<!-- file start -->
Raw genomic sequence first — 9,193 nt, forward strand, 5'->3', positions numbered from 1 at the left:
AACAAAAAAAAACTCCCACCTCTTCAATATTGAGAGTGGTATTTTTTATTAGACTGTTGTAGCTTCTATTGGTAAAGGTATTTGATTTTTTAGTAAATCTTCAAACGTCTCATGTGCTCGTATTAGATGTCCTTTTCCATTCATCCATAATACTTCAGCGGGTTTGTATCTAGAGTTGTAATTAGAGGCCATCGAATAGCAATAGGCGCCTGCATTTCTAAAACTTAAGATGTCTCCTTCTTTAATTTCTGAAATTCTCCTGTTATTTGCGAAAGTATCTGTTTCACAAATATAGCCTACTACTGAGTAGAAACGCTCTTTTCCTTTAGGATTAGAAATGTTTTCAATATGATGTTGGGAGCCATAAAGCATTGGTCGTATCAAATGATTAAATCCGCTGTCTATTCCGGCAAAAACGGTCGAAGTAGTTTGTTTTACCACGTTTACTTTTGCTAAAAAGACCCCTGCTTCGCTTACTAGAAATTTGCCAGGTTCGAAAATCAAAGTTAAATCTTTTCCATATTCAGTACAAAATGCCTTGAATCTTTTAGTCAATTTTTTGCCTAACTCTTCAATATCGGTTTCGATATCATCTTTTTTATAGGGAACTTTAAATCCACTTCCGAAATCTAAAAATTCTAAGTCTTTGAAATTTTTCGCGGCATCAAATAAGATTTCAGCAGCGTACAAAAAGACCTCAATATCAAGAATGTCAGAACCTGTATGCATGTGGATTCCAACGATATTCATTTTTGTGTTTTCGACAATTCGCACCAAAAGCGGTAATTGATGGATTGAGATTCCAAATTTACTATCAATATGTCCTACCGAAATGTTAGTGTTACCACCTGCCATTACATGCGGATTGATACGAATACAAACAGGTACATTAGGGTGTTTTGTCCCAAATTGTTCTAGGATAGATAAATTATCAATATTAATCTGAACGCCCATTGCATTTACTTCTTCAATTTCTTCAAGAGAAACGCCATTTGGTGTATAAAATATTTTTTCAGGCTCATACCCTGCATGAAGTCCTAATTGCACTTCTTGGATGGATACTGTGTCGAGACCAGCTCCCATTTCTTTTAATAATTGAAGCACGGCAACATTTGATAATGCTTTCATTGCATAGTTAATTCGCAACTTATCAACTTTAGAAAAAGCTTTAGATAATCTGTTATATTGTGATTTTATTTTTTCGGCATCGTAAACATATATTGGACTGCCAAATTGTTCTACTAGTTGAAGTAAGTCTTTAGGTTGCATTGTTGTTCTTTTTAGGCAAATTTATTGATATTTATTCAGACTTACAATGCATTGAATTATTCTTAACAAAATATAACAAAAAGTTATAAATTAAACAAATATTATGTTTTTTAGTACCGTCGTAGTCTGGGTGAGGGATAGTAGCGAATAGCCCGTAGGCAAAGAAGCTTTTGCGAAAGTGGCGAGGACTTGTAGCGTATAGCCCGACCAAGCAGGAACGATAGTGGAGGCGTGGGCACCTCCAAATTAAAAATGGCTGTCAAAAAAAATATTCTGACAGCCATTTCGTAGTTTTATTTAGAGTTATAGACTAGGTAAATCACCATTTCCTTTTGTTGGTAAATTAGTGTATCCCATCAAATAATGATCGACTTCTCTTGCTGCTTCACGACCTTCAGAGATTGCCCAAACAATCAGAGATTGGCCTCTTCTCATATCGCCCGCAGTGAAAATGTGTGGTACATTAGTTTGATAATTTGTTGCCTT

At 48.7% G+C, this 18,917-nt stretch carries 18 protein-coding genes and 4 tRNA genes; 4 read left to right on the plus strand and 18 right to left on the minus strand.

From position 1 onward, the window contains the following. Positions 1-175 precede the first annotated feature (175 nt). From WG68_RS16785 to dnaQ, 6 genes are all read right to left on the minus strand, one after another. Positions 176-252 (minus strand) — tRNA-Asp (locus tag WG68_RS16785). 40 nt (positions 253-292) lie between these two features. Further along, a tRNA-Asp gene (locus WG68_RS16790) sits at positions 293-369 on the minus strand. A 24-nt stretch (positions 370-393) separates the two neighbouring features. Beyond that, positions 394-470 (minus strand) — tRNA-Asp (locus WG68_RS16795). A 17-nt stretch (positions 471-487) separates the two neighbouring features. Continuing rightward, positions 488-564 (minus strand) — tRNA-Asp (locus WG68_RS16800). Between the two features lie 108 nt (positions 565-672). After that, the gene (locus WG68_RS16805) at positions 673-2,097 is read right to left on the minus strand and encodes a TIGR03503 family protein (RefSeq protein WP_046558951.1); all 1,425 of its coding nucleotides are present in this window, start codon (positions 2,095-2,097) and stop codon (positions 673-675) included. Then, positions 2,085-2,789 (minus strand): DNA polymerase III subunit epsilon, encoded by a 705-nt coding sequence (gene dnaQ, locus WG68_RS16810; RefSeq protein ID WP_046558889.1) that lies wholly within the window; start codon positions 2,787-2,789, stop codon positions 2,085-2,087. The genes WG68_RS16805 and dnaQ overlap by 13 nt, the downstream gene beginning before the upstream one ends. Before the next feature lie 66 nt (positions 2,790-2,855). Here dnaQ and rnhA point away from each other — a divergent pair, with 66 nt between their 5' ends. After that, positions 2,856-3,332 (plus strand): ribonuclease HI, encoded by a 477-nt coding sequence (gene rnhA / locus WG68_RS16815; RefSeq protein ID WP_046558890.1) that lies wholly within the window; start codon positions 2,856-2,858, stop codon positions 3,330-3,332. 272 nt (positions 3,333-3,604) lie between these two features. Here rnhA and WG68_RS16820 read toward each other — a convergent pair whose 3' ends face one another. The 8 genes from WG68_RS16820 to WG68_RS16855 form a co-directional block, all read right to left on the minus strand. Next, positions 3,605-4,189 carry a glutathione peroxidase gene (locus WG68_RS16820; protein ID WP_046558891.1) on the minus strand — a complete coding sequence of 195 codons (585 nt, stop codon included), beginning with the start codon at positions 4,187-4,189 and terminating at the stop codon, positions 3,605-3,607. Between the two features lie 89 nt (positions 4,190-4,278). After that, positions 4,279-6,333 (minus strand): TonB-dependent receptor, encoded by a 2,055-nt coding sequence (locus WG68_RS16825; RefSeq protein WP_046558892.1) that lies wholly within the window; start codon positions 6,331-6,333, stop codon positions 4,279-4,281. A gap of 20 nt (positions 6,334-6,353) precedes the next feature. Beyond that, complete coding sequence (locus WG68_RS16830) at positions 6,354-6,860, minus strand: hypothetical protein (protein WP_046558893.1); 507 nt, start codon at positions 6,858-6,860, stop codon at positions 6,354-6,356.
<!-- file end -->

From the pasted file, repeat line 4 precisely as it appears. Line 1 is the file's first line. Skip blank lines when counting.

From position 1 onward, the window contains the following. Positions 1-175 precede the first annotated feature (175 nt). From WG68_RS16785 to dnaQ, 6 genes are all read right to left on the minus strand, one after another. Positions 176-252 (minus strand) — tRNA-Asp (locus tag WG68_RS16785). 40 nt (positions 253-292) lie between these two features. Further along, a tRNA-Asp gene (locus WG68_RS16790) sits at positions 293-369 on the minus strand. A 24-nt stretch (positions 370-393) separates the two neighbouring features. Beyond that, positions 394-470 (minus strand) — tRNA-Asp (locus WG68_RS16795). A 17-nt stretch (positions 471-487) separates the two neighbouring features. Continuing rightward, positions 488-564 (minus strand) — tRNA-Asp (locus WG68_RS16800). Between the two features lie 108 nt (positions 565-672). After that, the gene (locus WG68_RS16805) at positions 673-2,097 is read right to left on the minus strand and encodes a TIGR03503 family protein (RefSeq protein WP_046558951.1); all 1,425 of its coding nucleotides are present in this window, start codon (positions 2,095-2,097) and stop codon (positions 673-675) included. Then, positions 2,085-2,789 (minus strand): DNA polymerase III subunit epsilon, encoded by a 705-nt coding sequence (gene dnaQ, locus WG68_RS16810; RefSeq protein ID WP_046558889.1) that lies wholly within the window; start codon positions 2,787-2,789, stop codon positions 2,085-2,087. The genes WG68_RS16805 and dnaQ overlap by 13 nt, the downstream gene beginning before the upstream one ends. Before the next feature lie 66 nt (positions 2,790-2,855). Here dnaQ and rnhA point away from each other — a divergent pair, with 66 nt between their 5' ends. After that, positions 2,856-3,332 (plus strand): ribonuclease HI, encoded by a 477-nt coding sequence (gene rnhA / locus WG68_RS16815; RefSeq protein ID WP_046558890.1) that lies wholly within the window; start codon positions 2,856-2,858, stop codon positions 3,330-3,332. 272 nt (positions 3,333-3,604) lie between these two features. Here rnhA and WG68_RS16820 read toward each other — a convergent pair whose 3' ends face one another. The 8 genes from WG68_RS16820 to WG68_RS16855 form a co-directional block, all read right to left on the minus strand. Next, positions 3,605-4,189 carry a glutathione peroxidase gene (locus WG68_RS16820; protein ID WP_046558891.1) on the minus strand — a complete coding sequence of 195 codons (585 nt, stop codon included), beginning with the start codon at positions 4,187-4,189 and terminating at the stop codon, positions 3,605-3,607. Between the two features lie 89 nt (positions 4,190-4,278). After that, positions 4,279-6,333 (minus strand): TonB-dependent receptor, encoded by a 2,055-nt coding sequence (locus WG68_RS16825; RefSeq protein WP_046558892.1) that lies wholly within the window; start codon positions 6,331-6,333, stop codon positions 4,279-4,281. A gap of 20 nt (positions 6,334-6,353) precedes the next feature. Beyond that, complete coding sequence (locus WG68_RS16830) at positions 6,354-6,860, minus strand: hypothetical protein (protein WP_046558893.1); 507 nt, start codon at positions 6,858-6,860, stop codon at positions 6,354-6,356.